Deep cut proposed for U.S. 2014 biofuel requirement

U.S. President Barack Obama’s administration proposed on Friday to slash a federal target for U.S. biofuel use in 2014 to 15.21 billion gallons, attempting to prevent a projected fuel crunch next year.

The planned cut of more than 16 per cent by the U.S. Environmental Protection Agency (EPA) matches figures in a draft that was leaked and circulated in October. The 2007 renewable fuels law had proposed a target of 18.15 billion gallons.

The EPA’S proposal to reduce the renewable fuels targets is a partial win for the petroleum industry but a loss for biofuel producers that follows a prolonged lobbying blitz on both sides.

The plan follows the agency’s warnings that the country was approaching a point when the so-called Renewable Fuel Standard would require the use of more ethanol than can be blended into gasoline at the 10 per cent level that dominates the U.S. fueling infrastructure.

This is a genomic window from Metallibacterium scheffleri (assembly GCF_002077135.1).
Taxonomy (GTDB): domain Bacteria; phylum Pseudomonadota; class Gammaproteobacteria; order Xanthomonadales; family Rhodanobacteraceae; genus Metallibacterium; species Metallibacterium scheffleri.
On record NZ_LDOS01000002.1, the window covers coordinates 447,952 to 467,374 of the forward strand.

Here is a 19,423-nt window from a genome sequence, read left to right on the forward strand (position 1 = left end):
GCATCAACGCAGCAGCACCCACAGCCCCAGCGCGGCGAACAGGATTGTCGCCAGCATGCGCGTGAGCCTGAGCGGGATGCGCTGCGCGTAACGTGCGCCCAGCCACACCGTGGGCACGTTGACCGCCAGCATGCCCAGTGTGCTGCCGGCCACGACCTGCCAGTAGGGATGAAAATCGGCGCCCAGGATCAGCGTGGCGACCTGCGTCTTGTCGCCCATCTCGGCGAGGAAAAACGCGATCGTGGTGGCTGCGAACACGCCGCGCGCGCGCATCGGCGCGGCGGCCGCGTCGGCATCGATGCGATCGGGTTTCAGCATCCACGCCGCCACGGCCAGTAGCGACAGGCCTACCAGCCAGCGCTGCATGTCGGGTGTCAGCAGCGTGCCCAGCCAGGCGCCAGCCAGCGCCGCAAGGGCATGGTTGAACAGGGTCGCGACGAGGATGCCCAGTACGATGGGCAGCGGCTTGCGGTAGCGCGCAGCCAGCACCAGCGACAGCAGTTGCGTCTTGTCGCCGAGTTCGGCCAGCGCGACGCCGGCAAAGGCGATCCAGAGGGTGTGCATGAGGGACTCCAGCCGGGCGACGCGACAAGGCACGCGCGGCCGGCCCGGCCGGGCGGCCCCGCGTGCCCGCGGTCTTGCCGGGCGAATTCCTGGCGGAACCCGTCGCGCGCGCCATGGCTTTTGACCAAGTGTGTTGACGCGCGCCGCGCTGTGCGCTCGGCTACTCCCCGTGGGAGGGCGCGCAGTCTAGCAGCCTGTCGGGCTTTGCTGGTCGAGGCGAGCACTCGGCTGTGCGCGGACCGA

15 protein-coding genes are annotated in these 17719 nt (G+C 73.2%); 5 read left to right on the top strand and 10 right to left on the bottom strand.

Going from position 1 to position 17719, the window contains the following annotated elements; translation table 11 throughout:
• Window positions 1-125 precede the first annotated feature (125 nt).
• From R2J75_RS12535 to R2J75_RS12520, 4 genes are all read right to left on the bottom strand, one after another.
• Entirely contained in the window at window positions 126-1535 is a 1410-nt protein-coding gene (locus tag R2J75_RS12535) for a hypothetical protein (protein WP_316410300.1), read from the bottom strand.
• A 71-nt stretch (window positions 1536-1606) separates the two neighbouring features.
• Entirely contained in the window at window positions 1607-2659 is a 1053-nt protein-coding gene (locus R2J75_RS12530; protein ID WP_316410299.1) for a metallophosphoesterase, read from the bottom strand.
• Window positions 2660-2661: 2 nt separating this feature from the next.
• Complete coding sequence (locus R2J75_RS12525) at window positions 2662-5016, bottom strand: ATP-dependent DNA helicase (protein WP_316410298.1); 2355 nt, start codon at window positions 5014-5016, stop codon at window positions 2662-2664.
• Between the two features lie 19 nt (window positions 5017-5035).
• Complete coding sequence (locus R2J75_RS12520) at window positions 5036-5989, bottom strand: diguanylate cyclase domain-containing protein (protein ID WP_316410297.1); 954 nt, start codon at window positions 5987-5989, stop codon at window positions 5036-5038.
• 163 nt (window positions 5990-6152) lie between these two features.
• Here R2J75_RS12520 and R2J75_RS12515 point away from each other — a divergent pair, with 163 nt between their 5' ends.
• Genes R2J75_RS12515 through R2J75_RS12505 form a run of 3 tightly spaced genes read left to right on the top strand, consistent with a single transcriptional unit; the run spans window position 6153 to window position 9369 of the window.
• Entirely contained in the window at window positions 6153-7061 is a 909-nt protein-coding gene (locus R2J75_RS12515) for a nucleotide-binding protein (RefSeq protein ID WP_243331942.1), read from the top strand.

Refiners have said this impending “blend wall,” if left in place, would force them to export more fuel or produce less gasoline, leading to shortages and higher prices at the pump.

The EPA’s proposal falls short of a request from two major oil and gas trade groups to lower the 2014 renewable fuel use target to 14.8 billion gallons from the target of 18.15 billion gallons.

The plan cuts the 2014 advanced biofuel use target to a range of two billion to 2.51 billion gallons.

The agency didn’t propose a specific 2014 volume for ethanol made from corn. But the proposed change in advanced biofuels implies a cut in the corn ethanol mandate to 12.7 billion to 13.2 billion gallons, from the previous mandate of 14.4 billion gallons.

— Reporting for Reuters by Timothy Gardner in Washington, D.C.

Related stories:
U.S. EPA expects to reduce biofuels volumes for 2014, Aug. 6, 2013
Congress eyes change to U.S. biofuels mandate, July 30, 2013

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